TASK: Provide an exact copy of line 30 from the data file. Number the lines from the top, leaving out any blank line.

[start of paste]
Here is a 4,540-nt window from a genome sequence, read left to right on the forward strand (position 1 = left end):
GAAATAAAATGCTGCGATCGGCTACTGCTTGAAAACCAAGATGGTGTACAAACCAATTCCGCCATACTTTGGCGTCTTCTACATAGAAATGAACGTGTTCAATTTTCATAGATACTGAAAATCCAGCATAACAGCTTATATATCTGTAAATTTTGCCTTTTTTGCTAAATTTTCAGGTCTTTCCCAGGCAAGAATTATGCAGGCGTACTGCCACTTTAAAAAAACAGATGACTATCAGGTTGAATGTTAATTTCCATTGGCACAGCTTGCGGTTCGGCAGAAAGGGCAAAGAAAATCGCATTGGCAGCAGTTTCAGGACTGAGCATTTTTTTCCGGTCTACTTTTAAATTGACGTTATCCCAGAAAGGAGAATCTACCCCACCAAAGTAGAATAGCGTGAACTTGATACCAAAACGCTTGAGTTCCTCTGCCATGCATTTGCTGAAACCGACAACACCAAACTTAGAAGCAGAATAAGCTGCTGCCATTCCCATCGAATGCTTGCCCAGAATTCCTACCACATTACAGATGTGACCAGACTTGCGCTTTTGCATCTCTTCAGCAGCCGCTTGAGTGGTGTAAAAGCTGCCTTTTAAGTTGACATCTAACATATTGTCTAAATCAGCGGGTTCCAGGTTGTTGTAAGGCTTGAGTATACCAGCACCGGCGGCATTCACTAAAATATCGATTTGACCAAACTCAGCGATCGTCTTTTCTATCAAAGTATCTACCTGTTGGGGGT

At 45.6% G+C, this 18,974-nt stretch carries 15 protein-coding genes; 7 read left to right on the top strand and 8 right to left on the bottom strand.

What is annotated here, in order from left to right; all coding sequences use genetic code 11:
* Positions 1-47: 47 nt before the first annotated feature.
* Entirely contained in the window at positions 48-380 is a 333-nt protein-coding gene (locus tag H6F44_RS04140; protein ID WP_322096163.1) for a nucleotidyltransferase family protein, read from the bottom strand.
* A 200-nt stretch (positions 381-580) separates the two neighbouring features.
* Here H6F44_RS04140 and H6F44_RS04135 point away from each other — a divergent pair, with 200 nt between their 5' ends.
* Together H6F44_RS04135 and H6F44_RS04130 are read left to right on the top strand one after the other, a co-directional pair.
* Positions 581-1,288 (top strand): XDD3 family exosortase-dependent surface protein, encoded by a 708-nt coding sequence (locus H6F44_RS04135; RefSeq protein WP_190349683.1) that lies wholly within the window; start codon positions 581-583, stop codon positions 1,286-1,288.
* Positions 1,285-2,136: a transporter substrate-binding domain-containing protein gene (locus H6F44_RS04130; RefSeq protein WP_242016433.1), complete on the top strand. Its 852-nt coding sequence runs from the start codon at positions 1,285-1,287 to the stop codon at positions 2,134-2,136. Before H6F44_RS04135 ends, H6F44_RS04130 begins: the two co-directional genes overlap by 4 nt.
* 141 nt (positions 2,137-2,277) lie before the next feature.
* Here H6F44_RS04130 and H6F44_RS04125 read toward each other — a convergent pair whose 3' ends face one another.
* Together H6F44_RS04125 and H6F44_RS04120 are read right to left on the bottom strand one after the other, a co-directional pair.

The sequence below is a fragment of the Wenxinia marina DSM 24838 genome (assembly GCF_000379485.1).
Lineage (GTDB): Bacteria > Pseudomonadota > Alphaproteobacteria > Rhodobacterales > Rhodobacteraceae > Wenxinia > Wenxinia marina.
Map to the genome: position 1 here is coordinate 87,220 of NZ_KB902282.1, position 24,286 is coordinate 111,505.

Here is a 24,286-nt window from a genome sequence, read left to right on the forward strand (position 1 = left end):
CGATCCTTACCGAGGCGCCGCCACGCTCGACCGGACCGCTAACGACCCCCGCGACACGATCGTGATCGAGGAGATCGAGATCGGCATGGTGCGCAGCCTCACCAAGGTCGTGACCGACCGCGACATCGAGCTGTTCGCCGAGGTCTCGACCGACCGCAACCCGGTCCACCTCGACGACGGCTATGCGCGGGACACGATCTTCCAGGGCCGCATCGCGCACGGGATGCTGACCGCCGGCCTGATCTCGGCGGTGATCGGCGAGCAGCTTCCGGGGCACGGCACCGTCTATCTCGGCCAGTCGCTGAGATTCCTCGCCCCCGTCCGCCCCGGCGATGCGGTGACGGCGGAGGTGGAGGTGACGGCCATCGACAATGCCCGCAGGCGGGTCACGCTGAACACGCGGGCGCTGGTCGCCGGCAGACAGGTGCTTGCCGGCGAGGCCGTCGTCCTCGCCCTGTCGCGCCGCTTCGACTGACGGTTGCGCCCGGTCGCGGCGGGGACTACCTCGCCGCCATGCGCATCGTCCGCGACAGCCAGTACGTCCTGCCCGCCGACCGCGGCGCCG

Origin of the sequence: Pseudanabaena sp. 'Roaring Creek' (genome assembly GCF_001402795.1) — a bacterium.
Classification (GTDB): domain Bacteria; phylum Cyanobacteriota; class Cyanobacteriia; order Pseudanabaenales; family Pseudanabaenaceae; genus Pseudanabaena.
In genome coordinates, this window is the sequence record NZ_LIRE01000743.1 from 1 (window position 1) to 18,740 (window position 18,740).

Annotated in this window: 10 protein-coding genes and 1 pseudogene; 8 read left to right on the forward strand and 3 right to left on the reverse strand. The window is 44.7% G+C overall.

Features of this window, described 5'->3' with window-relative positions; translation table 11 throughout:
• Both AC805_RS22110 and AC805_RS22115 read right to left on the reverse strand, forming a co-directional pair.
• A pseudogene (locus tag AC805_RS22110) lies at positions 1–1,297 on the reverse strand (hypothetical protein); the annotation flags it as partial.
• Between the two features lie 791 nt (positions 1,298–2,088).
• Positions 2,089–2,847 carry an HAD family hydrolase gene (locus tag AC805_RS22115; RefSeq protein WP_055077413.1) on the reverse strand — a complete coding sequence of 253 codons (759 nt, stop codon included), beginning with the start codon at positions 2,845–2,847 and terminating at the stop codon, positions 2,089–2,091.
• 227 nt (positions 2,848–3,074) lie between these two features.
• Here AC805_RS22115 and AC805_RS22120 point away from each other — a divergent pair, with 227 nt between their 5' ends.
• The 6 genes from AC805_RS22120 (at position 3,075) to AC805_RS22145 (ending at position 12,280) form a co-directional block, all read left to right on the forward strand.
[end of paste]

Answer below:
• Here AC805_RS22115 and AC805_RS22120 point away from each other — a divergent pair, with 227 nt between their 5' ends.